Without the cross we are doomed to grasp impotently and foolishly at the things of this world, things that will only bring us misery. Our consumerist culture besieges us on every side, tempting and beguiling us with the idea that we can fill our emptiness with goods and services. It lies to us, telling us that, there’s just one more thing; that if we buy just one more product, then we will be content and satisfied. If only the food were better, if only my health were better, if only I had a few dollars more, if only this injustice in my life were corrected, then happiness would be mine!

In Philippians, Paul tells us that, “though he was in the form of God, Jesus did not regard equality with God something to be grasped. Rather, he emptied himself, taking the form of a slave, coming in human likeness; and found human in appearance, he humbled himself, becoming obedient to death, even death on a cross.” Mammon can never fill our emptiness, but, paradoxically, detachment can. We can only truly be filled when we let go of everything else. Yes, absolutely everything else, except God himself. The wisdom of the cross, the power of the cross, is that God’s love is always present to us, will always triumph over evil, and is the only way to be happy. Do you believe this?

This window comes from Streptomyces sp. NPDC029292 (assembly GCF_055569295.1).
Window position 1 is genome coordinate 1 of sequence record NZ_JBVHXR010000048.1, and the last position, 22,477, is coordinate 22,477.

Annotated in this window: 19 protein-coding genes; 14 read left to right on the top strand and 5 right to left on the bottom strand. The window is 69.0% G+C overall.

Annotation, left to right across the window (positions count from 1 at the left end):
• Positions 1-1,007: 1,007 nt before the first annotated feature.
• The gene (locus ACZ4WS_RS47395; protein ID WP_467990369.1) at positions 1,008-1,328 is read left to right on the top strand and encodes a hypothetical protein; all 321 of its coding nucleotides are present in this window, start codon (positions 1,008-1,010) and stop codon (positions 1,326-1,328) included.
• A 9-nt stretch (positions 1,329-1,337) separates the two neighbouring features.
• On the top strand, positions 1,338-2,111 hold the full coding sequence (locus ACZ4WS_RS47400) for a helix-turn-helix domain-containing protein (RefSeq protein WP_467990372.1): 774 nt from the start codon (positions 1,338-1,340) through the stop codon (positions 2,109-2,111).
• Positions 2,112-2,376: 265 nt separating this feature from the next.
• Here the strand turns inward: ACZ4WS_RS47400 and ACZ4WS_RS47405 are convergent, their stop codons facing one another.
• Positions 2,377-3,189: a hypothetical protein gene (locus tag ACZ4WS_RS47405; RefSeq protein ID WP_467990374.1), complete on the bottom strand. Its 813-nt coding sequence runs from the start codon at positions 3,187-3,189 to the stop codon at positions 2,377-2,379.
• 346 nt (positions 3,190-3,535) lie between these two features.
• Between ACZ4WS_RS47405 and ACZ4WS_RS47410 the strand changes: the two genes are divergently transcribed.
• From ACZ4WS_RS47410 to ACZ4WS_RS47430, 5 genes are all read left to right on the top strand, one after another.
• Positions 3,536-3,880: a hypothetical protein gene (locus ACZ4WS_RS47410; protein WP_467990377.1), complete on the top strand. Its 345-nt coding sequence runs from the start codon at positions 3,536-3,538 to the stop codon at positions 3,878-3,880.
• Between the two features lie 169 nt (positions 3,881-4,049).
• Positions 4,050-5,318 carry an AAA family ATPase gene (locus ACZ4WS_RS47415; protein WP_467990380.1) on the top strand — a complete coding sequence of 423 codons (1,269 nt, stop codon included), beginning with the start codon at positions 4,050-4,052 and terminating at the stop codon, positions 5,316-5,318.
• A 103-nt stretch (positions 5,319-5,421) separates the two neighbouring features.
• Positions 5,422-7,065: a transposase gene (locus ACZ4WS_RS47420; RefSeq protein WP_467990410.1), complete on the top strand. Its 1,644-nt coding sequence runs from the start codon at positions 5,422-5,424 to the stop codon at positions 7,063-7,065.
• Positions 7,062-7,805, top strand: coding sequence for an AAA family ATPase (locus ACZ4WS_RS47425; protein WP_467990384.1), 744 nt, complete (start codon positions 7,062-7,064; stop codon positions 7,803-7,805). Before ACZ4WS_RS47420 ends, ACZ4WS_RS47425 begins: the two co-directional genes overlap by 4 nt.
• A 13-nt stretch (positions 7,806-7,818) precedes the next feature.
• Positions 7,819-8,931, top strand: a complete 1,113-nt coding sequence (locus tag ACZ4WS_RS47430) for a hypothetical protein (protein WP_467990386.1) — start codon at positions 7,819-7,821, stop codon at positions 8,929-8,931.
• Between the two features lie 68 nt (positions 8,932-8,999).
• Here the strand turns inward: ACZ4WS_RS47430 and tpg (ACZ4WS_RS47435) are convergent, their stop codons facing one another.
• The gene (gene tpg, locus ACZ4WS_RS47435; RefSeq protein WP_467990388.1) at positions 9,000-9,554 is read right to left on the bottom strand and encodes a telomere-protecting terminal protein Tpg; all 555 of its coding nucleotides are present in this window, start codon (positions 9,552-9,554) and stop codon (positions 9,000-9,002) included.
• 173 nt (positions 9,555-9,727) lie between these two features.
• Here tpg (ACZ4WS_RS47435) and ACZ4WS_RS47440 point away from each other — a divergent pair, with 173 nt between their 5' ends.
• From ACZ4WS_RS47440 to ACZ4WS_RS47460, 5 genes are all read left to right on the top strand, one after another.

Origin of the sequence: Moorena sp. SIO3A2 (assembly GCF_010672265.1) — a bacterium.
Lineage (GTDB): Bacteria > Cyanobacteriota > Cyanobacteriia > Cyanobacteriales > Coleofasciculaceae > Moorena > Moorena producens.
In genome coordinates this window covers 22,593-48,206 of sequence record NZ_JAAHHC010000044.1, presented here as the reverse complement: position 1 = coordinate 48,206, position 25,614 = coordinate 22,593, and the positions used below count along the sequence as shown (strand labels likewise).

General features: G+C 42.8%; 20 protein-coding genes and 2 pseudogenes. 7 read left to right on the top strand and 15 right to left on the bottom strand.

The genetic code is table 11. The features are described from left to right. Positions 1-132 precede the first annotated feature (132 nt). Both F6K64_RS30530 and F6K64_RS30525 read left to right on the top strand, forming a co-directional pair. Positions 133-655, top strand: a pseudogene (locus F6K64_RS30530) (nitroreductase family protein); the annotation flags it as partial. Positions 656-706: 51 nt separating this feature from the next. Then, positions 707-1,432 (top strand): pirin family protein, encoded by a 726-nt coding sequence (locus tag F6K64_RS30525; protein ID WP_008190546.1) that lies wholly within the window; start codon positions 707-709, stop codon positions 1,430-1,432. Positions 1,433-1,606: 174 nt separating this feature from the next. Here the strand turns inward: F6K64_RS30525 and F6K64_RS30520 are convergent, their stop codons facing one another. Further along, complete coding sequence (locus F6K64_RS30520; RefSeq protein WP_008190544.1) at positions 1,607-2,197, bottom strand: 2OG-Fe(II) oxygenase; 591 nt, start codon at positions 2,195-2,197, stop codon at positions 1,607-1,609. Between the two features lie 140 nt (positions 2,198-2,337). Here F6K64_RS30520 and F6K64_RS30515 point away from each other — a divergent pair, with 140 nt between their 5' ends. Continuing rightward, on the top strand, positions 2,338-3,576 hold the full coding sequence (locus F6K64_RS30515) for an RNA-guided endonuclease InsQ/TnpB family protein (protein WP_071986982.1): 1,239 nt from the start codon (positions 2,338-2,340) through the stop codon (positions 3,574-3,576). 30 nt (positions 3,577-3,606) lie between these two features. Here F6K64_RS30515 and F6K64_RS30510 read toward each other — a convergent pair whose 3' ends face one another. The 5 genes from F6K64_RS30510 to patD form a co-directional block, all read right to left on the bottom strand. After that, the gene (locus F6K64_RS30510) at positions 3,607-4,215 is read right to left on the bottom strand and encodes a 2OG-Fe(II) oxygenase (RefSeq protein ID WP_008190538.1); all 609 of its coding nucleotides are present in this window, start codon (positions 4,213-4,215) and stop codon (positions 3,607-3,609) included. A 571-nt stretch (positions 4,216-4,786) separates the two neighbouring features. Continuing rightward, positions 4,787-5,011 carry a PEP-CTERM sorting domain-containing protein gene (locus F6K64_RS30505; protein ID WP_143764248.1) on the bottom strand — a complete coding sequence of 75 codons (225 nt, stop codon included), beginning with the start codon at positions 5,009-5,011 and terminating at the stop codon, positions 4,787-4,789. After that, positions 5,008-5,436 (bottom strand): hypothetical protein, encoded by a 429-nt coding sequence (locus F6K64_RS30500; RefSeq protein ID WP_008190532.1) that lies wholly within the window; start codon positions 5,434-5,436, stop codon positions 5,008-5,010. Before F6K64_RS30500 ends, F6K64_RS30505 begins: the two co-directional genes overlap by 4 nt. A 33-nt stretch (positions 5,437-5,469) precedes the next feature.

Today we exalt the cross, we raise it up, as the sign that we can conquer the Evil one, by the grace of God. Today, we freely chose to begin the monastic fast. Not as some archaic masochistic ritual, but as a free response in love to the love of Christ crucified. As for an athlete that has won the race, we exalt, we lift up the cross of Christ on our shoulders as a celebration of his victory over sin. “O death, where is your victory? O death, where is your sting?” O Christ crucified, may we empty ourselves in imitation of you, who are, for those who are the called, the power of God and the wisdom of God. Amen.